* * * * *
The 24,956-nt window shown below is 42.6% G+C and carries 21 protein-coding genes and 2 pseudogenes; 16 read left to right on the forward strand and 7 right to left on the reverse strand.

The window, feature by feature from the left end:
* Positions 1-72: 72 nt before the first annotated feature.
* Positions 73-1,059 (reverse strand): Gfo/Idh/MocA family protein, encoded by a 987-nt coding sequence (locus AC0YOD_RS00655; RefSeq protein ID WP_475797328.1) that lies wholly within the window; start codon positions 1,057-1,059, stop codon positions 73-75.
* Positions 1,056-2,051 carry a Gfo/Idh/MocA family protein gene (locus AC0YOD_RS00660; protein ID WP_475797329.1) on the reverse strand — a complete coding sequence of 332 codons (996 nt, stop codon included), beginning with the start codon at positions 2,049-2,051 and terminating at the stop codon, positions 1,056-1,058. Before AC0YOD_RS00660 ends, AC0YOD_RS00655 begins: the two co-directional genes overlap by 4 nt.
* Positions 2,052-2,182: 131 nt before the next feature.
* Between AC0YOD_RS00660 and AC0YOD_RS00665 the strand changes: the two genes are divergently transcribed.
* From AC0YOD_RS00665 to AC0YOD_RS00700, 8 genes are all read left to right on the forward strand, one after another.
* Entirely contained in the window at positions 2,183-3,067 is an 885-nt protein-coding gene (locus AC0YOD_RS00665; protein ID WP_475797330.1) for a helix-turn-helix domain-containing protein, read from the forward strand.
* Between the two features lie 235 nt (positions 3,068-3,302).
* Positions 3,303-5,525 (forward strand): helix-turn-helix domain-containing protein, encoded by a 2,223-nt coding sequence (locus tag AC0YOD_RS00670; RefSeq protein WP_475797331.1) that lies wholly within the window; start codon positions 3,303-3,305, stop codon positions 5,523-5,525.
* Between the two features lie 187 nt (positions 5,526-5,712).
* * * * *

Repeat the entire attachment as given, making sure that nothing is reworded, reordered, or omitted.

The 24,956-nt window shown below is 42.6% G+C and carries 21 protein-coding genes and 2 pseudogenes; 16 read left to right on the forward strand and 7 right to left on the reverse strand.

The window, feature by feature from the left end:
* Positions 1-72: 72 nt before the first annotated feature.
* Positions 73-1,059 (reverse strand): Gfo/Idh/MocA family protein, encoded by a 987-nt coding sequence (locus AC0YOD_RS00655; RefSeq protein ID WP_475797328.1) that lies wholly within the window; start codon positions 1,057-1,059, stop codon positions 73-75.
* Positions 1,056-2,051 carry a Gfo/Idh/MocA family protein gene (locus AC0YOD_RS00660; protein ID WP_475797329.1) on the reverse strand — a complete coding sequence of 332 codons (996 nt, stop codon included), beginning with the start codon at positions 2,049-2,051 and terminating at the stop codon, positions 1,056-1,058. Before AC0YOD_RS00660 ends, AC0YOD_RS00655 begins: the two co-directional genes overlap by 4 nt.
* Positions 2,052-2,182: 131 nt before the next feature.
* Between AC0YOD_RS00660 and AC0YOD_RS00665 the strand changes: the two genes are divergently transcribed.
* From AC0YOD_RS00665 to AC0YOD_RS00700, 8 genes are all read left to right on the forward strand, one after another.
* Entirely contained in the window at positions 2,183-3,067 is an 885-nt protein-coding gene (locus AC0YOD_RS00665; protein ID WP_475797330.1) for a helix-turn-helix domain-containing protein, read from the forward strand.
* Between the two features lie 235 nt (positions 3,068-3,302).
* Positions 3,303-5,525 (forward strand): helix-turn-helix domain-containing protein, encoded by a 2,223-nt coding sequence (locus tag AC0YOD_RS00670; RefSeq protein WP_475797331.1) that lies wholly within the window; start codon positions 3,303-3,305, stop codon positions 5,523-5,525.
* Between the two features lie 187 nt (positions 5,526-5,712).